Vanderbol then informed defendant that the computer check of the truck's license plates showed that the registration was suspended for lack of insurance. He asked defendant to shut off the engine and step to the rear of the truck, but defendant "just sat there." Stovall opened the passenger-side door and told defendant to get out of the truck, at which point defendant got out and walked to the rear of the truck. Defendant asked why he was under arrest, and Vanderbol again advised him that the registration was suspended. Defendant said he did not understand and showed Vanderbol his proof of insurance. Before Vanderbol could say anything else, defendant hit him in the face.
After hitting Vanderbol, defendant attempted to run away, but Vanderbol grabbed his shirt and jumped on him, knocking him to the ground. Stovall and Jeff Nevin, another police officer who arrived following the stop, then assisted Vanderbol in handcuffing defendant. The officers transported defendant to the Adams County jail, where a correctional officer strip-searched defendant and found a small bag containing a brown leafy substance in defendant's underwear. (Inside the bag, the officers found a smaller bag, which contained a white powdery substance, later determined to be 2.3 grams of methamphetamine.)
After considering the evidence and counsel's arguments, the trial court denied defendant's motion to suppress evidence.
At defendant's March 2000 jury trial, Vanderbol's testimony was substantially consistent with his testimony at the hearing on the motion to suppress. In addition, Vanderbol stated that after he handcuffed defendant, he conducted a pat-down search but found nothing. He then placed defendant in his squad car and transported him to the Adams County jail. Vanderbol explained that officers routinely transport arrestees to the jail, instead of police headquarters, when they have been combative during an arrest. Although Vanderbol was present during the strip search of defendant, he did not participate in the search.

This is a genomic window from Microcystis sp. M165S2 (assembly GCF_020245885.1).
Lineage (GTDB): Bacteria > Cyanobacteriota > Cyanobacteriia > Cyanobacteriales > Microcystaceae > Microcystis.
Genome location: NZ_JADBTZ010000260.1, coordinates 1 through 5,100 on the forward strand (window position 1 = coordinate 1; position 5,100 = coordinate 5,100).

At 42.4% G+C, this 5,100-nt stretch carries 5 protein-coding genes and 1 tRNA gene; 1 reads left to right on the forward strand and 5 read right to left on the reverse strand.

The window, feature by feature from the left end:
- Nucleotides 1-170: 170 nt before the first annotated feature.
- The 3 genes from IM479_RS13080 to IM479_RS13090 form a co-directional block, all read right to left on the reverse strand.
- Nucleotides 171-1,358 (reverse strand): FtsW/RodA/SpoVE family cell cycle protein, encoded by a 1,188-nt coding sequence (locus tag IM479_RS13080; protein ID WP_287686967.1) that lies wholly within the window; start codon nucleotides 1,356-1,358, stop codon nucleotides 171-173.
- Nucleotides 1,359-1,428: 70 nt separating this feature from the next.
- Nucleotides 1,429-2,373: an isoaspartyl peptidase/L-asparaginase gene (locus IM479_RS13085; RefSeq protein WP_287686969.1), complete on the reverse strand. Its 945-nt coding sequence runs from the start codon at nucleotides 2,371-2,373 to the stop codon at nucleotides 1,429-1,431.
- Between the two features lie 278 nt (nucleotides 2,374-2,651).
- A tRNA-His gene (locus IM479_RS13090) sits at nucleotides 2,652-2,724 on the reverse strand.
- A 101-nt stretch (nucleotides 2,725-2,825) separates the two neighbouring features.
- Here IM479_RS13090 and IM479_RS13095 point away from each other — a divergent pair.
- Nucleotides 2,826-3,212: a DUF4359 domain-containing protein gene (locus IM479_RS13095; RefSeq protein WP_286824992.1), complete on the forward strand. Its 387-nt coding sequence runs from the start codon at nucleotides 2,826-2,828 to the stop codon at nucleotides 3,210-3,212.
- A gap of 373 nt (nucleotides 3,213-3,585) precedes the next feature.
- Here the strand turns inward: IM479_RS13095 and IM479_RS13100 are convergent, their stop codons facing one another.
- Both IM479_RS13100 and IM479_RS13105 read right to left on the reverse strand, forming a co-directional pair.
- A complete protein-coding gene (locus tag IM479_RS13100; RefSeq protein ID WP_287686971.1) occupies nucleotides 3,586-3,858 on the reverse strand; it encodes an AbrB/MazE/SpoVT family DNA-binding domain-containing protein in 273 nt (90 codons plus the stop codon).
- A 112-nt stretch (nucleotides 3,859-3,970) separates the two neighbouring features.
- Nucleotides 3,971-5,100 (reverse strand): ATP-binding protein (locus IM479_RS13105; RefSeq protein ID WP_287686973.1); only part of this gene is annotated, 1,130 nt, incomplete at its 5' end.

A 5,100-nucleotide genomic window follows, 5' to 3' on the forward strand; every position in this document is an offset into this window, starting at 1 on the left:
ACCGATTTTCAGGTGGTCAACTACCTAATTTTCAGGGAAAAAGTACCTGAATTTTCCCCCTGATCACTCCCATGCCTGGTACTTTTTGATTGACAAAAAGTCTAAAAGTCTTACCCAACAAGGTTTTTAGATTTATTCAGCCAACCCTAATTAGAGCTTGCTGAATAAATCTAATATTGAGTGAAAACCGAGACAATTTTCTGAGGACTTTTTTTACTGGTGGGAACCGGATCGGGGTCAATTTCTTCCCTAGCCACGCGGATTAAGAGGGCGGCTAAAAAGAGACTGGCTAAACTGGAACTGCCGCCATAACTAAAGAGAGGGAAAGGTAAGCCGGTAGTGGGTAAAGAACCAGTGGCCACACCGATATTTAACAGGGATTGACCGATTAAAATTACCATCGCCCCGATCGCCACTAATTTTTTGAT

Stovall's testimony substantially corroborated Vanderbol's version of the incident. However, she acknowledged that she did not actually see defendant's fist make contact with Vanderbol's face. After transporting defendant to the jail, Stovall stood outside a holding cell while a male correctional officer strip-searched defendant.
Nevin's testimony also substantially corroborated Vanderbol's version of the incident. During the strip search, Nevin stood at the door of the holding cell while a male correctional officer conducted the search. Vanderbol and Stovall stood behind him in the hallway.
Dan Steinway, an Adams County correctional officer, testified that whenever an arrestee is going to be incarcerated at the jail, a correctional officer conducts a strip search to check for contraband and weapons. After the police officers brought defendant to the jail on the morning of the incident, Steinway and another male correctional officer took defendant into a holding cell and conducted a strip search. During the strip search, defendant first took off his shirt, shoes, and pants and handed them to the correctional officers, who inspected the clothing. As defendant was pulling down his underwear, Steinway saw a small plastic bag in the "crotch of his underwear." At Steinway's request, defendant handed him the bag.
Defendant testified on his own behalf and denied hitting Vanderbol. He stated that after Vanderbol and Stovall pulled him over and he stepped out of his truck, one of the officers grabbed his arm and he pulled away. At that point, other officers knocked him down and beat him up. Defendant also denied having a plastic bag in his underwear during the strip search.
Based on this evidence, the jury (1) found defendant guilty of possession of a controlled substance (less than 15 grams of a substance containing methamphetamine) and resisting a police officer and (2) acquitted him of ...